• To pioneer quality programs which address sexual and reproductive health priorities
  • To maximize the unique synergy of staff and volunteers to achieve its goals (

In April of 1999, PPASA and the Reproductive Health Research Unit (RHRU) commissioned the "National Male Sexual Health and Reproductive Health Survey”. The objective of the survey was to benchmark attitudes, knowledge and practices of men in respect to reproductive health. In total 2141 men were interviewed in urban and rural settings within all nine South African provinces.

The research began to lay the framework for understanding and defining the role of men in reproductive health and sexuality issues in South Africa. The average age of first sexual encounter was between the ages of 15-16. Only 15% of men had used contraception at their first sexual encounter. The majority of men understood the meaning of rape but over half of men blamed women for provoking rape by the way they dressed and waling alone after dark. More than half of the respondents did not believe in the concept of rape within a marriage (Matshidze 1999). Although these only represent a few of the lessons learned they exemplify the scope of the challenge that an education program would have to address to effectively change attitudes and behavior.

The findings demonstrated the need for a program targeted towards men and led to the development of the Men as Partners program. MAP is an initiative of AVSC (now EngenderHealth) and PPASA. The objectives of the MAP program are as follows:


  • Improve men’s awareness and support of their partners reproductive health choices
  • Increase awareness and responsibility for prevention of sexually transmitted disease and HIV/AIDS
  • Increase understanding of gender equity and healthy relationships
  • Increase awareness of and strive to prevent domestic and sexual violence
  • Improve men’s access to reproductive health information and services (Kruger, 2000)

The philosophy of the MAP training program is set out as follows:

“The MAP program needs to approach men in a gentle, respectful, open-minded manner. Outreach efforts should be designed to match the needs of South African males. Universal values of equality, respect, responsibility, and honestly should be promoted to our male audience. Efforts that engage and motivate men should be used to draw in their involvement in an area that has traditionally focus on women (Kruger, 2000)”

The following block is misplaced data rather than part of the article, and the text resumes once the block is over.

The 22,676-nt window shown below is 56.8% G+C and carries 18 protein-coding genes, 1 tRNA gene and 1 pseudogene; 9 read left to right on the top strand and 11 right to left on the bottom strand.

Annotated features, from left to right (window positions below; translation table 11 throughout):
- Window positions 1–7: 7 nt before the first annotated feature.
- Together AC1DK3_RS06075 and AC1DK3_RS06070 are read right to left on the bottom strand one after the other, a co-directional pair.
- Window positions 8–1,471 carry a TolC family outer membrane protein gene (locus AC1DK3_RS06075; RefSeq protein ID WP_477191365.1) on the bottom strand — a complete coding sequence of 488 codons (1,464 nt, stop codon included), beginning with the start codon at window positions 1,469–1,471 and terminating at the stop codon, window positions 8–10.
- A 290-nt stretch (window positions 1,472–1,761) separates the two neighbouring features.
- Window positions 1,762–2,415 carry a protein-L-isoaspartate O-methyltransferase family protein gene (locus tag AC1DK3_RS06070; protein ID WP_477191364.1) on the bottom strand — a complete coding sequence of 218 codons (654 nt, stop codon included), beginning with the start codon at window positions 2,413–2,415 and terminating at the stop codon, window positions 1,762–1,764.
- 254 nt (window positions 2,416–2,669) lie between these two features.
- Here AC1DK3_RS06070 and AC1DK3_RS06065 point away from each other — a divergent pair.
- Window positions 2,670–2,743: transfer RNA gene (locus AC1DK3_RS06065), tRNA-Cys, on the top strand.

Currently MAP is being conducted in six provinces in South Africa: Gauteng, KwaZulu Natal, Eastern Cape, North West, Northern and Free State.

Methodology and Structure of MAP

Map is a one, three, or five day interactive workshop. The curriculum includes gender and sexuality, male and female sexual health, HIV / AIDS and STD education, relationships, communication, and violence. Each curriculum area is discussion and activity based promoting an interactive learning atmosphere.

There are several “levels” to the training. A Training of Trainers (TOT) allows PPASA to train and empower leaders within a community to conduct the MAP workshop. In a TOT participants are also given facilitation, conflict resolution, and leadership skills to equip them as trainers for MAP. PPASA MAP trainers and those members of the community trained through TOT then solicit other men and women to become participants in the workshop. The target group is disadvantaged men. The strategy for obtaining maximum attendance by the target group is to market the program to currently existing structures. Such structures include associations of truck and taxi drivers, churches, community groups, and businesses in the private sector.

The curriculum of the MAP program was and is created through a process of testing and feedback. The original South African handbook was the product of a collaborative effort between PPASA and EngenderHealth. This was done by testing existing American curriculum being reevaluated for the South African context and tested during a workshop of potential MAP trainers. The curriculum was then modified for the South African participant. After the initial curriculum was drafted 10 master trainers were then trained for PPASA provincial offices.